Casting a web of music
With live gigs having come to a standstill, music platforms are taking their services online to keep fans entertained. We bring you the best
As far as the Indian independent music industry is concerned, the advent of the coronavirus isn't well, music to the ears. All foreign artistes who were supposed to perform gigs here are mostly twiddling their thumbs in their respective countries after a government directive banning international visitors. Gigs by local artistes have also been cancelled after the lockdown in Maharashtra. So the whole independent music circuit is in the doldrums.
But, the show must go on. That's why there are a host of organisations who are coming forward to rescue fans from their self-isolated boredom. Here, we list three such platforms that are offering courses, concerts and the like for free online. Log on, and tune in.
Music served virtually
The Indian Music Diaries (TIMD) is an online platform that has scoured the nooks and crannies of this country for independent musicians since 2005, giving artistes living largely in the shadows their moment under the sun. Last year, they started a programme called TIMD Upskill, where they invite experts from the industry to share advice on a variety of subjects, such as electronic music production and the nitty-gritty of songwriting. That same programme is now acting as a boon for music enthusiasts in the wake of the coronavirus. But founder Akshay Kapoor tells us that given the present gloomy situation, they have also started online sessions where different artistes will take over their social media pages for virtual concerts. Kapoor says, "The next two we have confirmed feature [singer-songwriter] Hanita Bhambri and Mumbai-based rapper The Siege." Keep an eye out for TIMD online to give them a listen.
Log on to The Indian Music Diaries on Instagram
A musician plays a Korg synthesizer
The lockdown isn't simply an Indian problem. The global music industry is also down to its knees. In response, major synthesizer manufacturer Korg has made its app called Kaossilator, which normally costs $20, available free for download. "Schools, offices and concerts worldwide have been requested to close and with many people self-quarantining and working from home, we wanted to help you occupy your time a little," the company said in a statement. It follows a similar move by Moog, a competitor.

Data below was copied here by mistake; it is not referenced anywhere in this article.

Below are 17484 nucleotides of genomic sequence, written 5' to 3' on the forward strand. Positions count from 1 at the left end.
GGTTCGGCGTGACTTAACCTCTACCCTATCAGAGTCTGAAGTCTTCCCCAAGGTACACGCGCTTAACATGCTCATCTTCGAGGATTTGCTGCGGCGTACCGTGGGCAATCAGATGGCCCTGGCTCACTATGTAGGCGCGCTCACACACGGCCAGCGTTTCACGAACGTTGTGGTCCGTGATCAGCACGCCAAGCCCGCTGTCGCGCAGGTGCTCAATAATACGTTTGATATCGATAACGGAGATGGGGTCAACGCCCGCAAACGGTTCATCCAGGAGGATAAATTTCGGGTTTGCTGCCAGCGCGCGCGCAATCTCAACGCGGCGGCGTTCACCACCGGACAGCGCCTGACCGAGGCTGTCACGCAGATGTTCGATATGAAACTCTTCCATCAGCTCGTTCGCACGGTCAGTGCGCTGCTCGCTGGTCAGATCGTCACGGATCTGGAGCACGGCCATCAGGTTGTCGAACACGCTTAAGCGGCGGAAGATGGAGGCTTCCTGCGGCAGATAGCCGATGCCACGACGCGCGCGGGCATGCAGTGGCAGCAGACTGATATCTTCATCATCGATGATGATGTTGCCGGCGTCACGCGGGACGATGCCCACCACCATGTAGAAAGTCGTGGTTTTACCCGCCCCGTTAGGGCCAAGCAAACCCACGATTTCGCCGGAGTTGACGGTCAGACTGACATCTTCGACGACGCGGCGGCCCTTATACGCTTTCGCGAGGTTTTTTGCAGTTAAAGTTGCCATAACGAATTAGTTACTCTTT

Log on to The Kaossilator app on an iOS system
A live Madness Jams gig
It was on March 18 that Madness Jams — a gig series held at alternative venues across the country — was supposed to host its latest live edition in Mumbai, featuring indie biggie Blackstratblues. Once that concert got cancelled due to obvious reasons, the organisers arranged for the band to host a live gig on social media at the same time the original event was supposed to be held. Taking that same idea forward, they have now conceived Curfew Jams, an aptly titled series of live music where selected musicians from the length and breadth of India will perform for an online audience. An event was held last Sunday, featuring musicians like Abdon Mech from Nagaland and Tanmaya Bhatnagar, a Delhi-based artiste who logged in from Germany, where she is now based. Madness Jams founder Vidit Chitroda tells us that there are more such virtual shows in the pipeline. And speaking about the present impasse, he adds, "We are human beings with both social and animal instincts, so we will learn to adapt even to this situation. Artistes will always look for ways to interact with their fans and all we need to do is find a sweet spot for that to happen."
Log on to Madness Jams on Instagram
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